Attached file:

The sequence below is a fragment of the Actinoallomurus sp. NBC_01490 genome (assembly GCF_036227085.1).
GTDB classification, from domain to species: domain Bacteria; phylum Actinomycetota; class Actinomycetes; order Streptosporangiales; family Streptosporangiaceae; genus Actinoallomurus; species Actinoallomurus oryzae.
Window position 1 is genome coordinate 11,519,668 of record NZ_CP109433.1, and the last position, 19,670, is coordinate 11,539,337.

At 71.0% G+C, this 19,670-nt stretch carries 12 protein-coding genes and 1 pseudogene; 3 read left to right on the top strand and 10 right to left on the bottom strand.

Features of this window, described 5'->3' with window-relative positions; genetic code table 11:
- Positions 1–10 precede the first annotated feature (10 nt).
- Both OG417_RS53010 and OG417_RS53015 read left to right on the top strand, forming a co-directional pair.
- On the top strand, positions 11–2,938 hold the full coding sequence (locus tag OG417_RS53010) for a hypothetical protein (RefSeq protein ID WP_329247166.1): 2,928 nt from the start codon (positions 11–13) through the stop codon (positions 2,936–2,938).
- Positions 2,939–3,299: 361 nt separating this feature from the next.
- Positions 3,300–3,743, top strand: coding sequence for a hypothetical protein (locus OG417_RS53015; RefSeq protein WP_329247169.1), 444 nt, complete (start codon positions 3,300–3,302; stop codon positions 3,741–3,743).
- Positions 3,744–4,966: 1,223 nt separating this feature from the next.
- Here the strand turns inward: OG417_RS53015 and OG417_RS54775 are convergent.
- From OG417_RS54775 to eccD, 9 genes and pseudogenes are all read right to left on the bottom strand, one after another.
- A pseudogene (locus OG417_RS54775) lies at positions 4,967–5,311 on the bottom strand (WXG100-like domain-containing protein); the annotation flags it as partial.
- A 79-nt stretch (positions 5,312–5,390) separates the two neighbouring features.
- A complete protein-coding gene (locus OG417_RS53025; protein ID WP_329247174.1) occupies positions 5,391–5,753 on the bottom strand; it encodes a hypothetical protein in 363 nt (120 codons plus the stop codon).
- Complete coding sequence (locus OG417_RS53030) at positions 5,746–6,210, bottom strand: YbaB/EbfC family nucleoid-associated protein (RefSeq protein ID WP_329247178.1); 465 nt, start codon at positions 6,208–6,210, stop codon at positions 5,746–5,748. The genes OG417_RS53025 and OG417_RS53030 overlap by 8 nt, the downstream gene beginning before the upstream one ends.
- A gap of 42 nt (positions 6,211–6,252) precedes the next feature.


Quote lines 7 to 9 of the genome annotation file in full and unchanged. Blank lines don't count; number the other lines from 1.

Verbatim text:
- Both OG417_RS53010 and OG417_RS53015 read left to right on the top strand, forming a co-directional pair.
- On the top strand, positions 11–2,938 hold the full coding sequence (locus tag OG417_RS53010) for a hypothetical protein (RefSeq protein ID WP_329247166.1): 2,928 nt from the start codon (positions 11–13) through the stop codon (positions 2,936–2,938).
- Positions 2,939–3,299: 361 nt separating this feature from the next.